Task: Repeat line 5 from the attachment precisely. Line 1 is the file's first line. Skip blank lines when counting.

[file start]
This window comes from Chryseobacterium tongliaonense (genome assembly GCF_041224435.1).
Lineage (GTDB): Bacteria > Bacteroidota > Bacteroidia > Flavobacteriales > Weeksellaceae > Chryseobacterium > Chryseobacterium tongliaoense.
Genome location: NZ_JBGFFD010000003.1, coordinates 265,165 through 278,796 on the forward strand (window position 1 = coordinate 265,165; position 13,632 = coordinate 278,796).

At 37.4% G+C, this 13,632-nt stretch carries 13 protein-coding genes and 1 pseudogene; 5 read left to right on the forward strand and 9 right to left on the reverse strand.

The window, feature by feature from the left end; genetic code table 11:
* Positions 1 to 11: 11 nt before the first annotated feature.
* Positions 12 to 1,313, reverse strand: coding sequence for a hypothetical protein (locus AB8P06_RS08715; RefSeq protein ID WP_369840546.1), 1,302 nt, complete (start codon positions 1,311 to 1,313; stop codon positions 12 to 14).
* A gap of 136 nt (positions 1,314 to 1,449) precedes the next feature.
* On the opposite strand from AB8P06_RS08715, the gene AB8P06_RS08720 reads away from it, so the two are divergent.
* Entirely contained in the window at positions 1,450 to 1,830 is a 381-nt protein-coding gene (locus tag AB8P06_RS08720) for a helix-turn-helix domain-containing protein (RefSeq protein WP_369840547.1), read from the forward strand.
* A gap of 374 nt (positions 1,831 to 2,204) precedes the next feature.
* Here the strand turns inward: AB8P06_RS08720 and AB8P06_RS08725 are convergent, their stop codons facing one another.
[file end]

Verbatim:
The window, feature by feature from the left end; genetic code table 11: